Multiple Intelligences Howard Gardner of Harvard has identified seven distinct intelligences. This theory has emerged from recent cognitive research and "documents the extent to which students possess different kinds of minds and therefore learn, remember, perform, and understand in different ways," according to Gardner According to this theory, "we are all able to know the world through language, logical-mathematical analysis, spatial representation, musical thinking, the use of the body to solve problems or to make things, an understanding of other individuals, and an understanding of ourselves. Where individuals differ is in the strength of these intelligences - the so-called profile of intelligences -and in the ways in which such intelligences are invoked and combined to carry out different tasks, solve diverse problems, and progress in various domains.
Three Types of Instructional Activities Constructivism — Learning and Teaching This page begins by emphasizing that active learning occurs "whenever experiences stimulate mental activities that lead to meaningful learning," and this cognitive activity does not require physical activity.
Section 2B assumes a cognitive constructivist view of learning-and-teaching: What are the educational implications of constructivist learning theories? What kinds of teaching strategies-and-activities are consistent with constructivism?
Here are simple responses, by Richard Mayerfor two key questions: What is constructivist learning?
What is constructivist teaching? Logically, when constructivist learning occurs during any instruction that "promotes appropriate cognitive processing," this is constructivist teaching.
Learning from Others — in Explanation-Based Instruction Most of what I know in ideas about math, science, history, philosophy, education, And even though most of my skills in athletics, social situations, labs, at work, Does this match your own experiences, for the ways you have learned most of your ideas and skills?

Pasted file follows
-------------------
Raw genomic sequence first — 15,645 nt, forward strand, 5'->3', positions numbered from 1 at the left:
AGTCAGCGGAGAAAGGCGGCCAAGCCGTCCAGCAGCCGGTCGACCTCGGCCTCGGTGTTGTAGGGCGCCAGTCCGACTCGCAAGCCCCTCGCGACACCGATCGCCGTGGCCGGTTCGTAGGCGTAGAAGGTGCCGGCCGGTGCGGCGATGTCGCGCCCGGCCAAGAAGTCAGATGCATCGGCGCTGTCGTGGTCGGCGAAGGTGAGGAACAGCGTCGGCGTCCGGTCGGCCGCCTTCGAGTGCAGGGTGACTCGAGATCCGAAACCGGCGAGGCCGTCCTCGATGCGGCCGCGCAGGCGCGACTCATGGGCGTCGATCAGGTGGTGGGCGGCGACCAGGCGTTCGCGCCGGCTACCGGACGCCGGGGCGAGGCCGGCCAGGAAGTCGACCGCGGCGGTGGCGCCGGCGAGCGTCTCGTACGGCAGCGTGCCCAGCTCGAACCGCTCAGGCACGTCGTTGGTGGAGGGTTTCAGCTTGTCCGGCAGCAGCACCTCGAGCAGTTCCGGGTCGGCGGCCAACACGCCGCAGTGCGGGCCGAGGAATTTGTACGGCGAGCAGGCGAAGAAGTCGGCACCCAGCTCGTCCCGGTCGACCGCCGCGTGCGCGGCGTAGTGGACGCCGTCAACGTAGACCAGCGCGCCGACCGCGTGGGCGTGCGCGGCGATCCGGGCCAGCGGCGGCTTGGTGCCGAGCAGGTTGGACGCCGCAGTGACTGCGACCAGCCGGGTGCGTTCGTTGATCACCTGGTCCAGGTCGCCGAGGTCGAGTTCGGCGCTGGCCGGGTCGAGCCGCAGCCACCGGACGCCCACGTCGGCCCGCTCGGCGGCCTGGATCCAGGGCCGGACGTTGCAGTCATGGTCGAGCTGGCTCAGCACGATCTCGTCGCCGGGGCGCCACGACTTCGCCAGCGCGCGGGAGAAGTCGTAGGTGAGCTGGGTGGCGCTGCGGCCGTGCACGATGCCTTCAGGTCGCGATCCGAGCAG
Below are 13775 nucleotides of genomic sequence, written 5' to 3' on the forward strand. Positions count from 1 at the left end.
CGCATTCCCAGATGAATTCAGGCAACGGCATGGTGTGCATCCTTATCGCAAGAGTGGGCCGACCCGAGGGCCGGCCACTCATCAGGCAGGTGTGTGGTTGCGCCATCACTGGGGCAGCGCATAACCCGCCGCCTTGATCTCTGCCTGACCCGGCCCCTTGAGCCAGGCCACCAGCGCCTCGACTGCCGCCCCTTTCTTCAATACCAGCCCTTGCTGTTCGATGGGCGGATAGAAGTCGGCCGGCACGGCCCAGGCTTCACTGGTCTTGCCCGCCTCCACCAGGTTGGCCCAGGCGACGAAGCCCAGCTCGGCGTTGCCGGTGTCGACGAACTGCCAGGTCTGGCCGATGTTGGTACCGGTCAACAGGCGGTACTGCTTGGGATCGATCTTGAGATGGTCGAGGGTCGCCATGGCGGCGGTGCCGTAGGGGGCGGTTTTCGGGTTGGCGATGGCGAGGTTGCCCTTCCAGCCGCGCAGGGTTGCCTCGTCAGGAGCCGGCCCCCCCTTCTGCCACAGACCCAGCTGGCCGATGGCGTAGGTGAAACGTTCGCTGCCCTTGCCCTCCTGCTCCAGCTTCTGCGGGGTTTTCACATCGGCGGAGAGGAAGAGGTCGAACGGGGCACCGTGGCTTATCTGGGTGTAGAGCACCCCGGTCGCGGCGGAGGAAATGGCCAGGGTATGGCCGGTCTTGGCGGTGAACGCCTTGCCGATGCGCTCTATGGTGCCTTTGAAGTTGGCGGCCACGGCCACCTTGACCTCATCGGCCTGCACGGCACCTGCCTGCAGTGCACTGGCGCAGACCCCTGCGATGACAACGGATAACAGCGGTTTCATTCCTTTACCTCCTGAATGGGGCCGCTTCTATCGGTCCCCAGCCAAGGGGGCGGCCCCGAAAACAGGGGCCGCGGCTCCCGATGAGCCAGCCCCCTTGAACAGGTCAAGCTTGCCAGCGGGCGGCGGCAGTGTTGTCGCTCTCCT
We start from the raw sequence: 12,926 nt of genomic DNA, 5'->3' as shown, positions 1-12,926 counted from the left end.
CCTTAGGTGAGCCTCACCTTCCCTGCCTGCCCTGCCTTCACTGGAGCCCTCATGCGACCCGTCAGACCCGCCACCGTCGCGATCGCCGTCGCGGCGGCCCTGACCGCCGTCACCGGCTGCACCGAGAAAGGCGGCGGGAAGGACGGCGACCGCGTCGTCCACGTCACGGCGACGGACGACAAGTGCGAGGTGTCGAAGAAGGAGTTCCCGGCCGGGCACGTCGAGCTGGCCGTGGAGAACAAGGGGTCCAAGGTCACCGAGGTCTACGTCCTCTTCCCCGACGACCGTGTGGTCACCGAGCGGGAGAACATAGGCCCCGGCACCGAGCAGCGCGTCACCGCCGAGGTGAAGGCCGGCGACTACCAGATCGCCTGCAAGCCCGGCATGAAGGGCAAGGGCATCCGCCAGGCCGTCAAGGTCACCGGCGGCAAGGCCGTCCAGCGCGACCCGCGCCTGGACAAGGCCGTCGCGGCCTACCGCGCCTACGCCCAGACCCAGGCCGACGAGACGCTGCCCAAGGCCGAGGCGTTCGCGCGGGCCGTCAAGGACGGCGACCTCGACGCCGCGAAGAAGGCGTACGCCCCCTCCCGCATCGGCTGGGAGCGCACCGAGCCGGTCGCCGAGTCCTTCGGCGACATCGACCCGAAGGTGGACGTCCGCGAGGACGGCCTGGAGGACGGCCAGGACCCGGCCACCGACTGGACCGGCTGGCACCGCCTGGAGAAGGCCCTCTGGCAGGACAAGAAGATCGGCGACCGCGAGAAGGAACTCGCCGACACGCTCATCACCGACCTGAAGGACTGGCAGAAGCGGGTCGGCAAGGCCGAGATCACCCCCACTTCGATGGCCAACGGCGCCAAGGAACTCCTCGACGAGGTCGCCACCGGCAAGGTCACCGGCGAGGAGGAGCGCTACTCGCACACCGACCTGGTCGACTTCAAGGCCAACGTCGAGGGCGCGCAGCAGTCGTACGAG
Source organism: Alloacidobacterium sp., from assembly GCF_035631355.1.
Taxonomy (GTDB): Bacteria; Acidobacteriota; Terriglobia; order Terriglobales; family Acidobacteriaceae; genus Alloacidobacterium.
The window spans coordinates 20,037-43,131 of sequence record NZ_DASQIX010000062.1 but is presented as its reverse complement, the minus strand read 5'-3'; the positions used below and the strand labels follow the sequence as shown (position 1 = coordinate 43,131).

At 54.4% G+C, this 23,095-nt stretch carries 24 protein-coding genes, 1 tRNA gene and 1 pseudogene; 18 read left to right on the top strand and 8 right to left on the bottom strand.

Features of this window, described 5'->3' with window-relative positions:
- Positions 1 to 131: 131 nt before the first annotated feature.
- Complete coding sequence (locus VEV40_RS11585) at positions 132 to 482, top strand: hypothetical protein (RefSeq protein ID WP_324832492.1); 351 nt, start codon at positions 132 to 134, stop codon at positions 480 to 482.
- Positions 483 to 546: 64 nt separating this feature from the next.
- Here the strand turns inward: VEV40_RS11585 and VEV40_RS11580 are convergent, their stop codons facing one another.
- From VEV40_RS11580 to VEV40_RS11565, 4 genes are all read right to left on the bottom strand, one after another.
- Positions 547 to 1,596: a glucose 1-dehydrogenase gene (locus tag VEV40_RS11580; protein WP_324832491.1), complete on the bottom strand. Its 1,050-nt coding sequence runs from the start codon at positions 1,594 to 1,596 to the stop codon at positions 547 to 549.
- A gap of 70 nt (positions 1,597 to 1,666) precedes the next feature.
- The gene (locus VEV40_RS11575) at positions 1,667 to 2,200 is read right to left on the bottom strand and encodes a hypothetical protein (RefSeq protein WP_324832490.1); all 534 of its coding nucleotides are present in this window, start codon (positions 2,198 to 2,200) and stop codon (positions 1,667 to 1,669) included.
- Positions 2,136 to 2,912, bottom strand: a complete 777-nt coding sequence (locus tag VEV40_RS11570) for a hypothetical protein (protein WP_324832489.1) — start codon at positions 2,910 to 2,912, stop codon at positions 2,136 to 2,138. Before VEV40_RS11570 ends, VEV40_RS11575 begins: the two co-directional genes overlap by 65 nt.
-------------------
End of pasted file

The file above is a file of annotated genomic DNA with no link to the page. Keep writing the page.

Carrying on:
Constructivist Learning — it's more than just Discovery Learning A common claim about constructivist teaching is that according to theories of constructivist learning people construct their own knowledge, Learning theories influence interpersonal relationships teachers should let students construct their own knowledge by discovering it for themselves, without any explanation from a teacher or textbook.
But discovery learning is only one type of constructivist learning. We actively construct our own knowledge in a wide variety of situations, including meaningful reception learning which also is constructivist learning. How People Learn page 11 agrees: This perspective confuses a theory of pedagogy teaching with a theory of knowing.
Constructivists assume that all knowledge is constructed from previous knowledge, irrespective of how one is taught e. For example, think about your own recent experiences in learning. Have you learned anything from reading this page, or the pages it links to? Even though the authors myself and others have tried to explain ideas clearly, any learning that occurs depends on you, when you invest time and effort in reading and thinking.
You have been mentally active, by trying to understand and organize the ideas you've read, along with your own ideas that were stimulated by your use of critical thinking while you've been reading, and during all of this you combine your new knowledge with your previous knowledge.
Your process of learning is an example of cognitively active reception learning aka direct learning that can be meaningful and effective, enjoyable and time-efficient. Unfortunately, however, reception learning often is not effective. The effectiveness of reception learning is decreased when the potential learners are not cognitively active, and when the explanatory teaching is not well designed.